Quote for the Day

Then, when the talk had begun to lull, his uncle turned to him and said, “Do you ever wonder, Howard, about the questions we can’t ask?”

“Can’t answer, you mean?”

“No. Can’t ask.”

“I don’t understand.”…

“Think about a dog,” he said. “Think about your dog–what’s his name?”

“Albert.”…

“He functions in every way normally, then, within the parameters of dogness. He’s an exemplar of his species. And he has the ability to learn, yes? He can do tricks? Learn from his experience? And he’s aware of his surroundings; he can distinguish between you and your mother, for instance? He’s not unconsicous or impaired?”

“Right.”

“But despite all that, there’s a limit on his understanding. Obviously so. If we talk about gravitons or Fourier transforms, he can’t follow the conversation. We’re speaking a language he doesn’t know and cannot know. The concepts can’t be translated; his mental universe simply won’t contain them.”

“Granted,” Howard said. “Am I missing the point?”

“We’re sitting here,” Stern said, “asking spectacular questions, you and I. About the universe and how it began. About everything that exists. And if we can ask a question, probably sooner or later, we can answer it. So we assume there’s no limit to knowledge. But maybe your dog makes the same mistake! He doesn’t know what lies beyond the neighborhood, but if he found himself in a strange place he would approach it with the tools of comprehension available to him, and soon he would understand it–dog-fashion, by sight and smell and so on. There are no limits to his comprehension, Howard, except the limits he does not and cannot ever experience. So how different are we?….We can ask many, many more questions than your dog. And we can answer them. But if there are real limits on our comprehension, they would be as invisible to us as they are to Albert. So: Is there anything in the universe we simply cannot know? Is there a question we can’t ask? And would we ever encounter some hint of it, some intimation of the mystery? Or is it permanently beyond our grasp?”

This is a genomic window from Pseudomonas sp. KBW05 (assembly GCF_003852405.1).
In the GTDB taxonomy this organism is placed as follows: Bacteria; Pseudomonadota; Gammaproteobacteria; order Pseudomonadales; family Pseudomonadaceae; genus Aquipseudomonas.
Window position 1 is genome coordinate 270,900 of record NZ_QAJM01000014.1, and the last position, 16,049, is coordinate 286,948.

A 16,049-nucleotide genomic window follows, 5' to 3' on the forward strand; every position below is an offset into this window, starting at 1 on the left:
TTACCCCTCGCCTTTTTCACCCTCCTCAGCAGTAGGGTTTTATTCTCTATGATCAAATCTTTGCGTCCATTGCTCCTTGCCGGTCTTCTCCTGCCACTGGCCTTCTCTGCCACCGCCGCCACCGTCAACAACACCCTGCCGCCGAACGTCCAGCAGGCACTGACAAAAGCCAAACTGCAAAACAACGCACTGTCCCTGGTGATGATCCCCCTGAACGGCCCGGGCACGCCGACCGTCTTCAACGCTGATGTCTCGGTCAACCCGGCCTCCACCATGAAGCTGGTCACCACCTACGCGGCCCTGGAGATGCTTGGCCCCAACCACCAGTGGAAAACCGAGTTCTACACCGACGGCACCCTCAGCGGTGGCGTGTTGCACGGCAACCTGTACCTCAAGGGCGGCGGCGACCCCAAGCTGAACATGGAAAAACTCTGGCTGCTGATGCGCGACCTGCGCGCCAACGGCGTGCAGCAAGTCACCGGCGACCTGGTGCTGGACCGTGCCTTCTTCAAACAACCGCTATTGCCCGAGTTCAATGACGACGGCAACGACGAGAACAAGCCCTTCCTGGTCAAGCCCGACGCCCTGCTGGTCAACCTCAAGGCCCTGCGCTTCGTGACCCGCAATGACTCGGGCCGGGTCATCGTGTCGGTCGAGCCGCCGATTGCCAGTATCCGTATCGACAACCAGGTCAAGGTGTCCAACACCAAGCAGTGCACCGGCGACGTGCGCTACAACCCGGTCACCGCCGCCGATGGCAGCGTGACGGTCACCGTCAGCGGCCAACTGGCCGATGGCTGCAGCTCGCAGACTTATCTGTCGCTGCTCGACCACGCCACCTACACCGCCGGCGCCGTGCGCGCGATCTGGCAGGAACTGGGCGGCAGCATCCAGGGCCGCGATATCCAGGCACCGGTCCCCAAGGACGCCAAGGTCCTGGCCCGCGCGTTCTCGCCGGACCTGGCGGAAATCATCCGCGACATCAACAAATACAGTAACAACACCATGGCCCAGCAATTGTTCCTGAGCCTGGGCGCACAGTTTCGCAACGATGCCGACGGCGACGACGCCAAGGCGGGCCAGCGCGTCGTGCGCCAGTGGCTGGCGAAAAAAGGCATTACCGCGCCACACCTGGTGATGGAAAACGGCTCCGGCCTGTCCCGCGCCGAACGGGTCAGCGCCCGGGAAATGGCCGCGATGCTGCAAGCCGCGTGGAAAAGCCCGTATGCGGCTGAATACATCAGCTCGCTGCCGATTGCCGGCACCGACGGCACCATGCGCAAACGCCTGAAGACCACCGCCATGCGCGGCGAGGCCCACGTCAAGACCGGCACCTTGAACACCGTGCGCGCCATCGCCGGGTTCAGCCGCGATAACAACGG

–Robert Charles Wilson, Mysterium

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About R.P. Nettelhorst

I'm married with three daughters. I live in southern California and I'm a deacon at Quartz Hill Community Church. I spent a couple of summers while I was in college working on a kibbutz in Israel. In 2004, I was a volunteer with the Ansari X-Prize at the winning launches of SpaceShipOne. Member of Society of Biblical Literature, American Academy of Religion, and The Authors Guild
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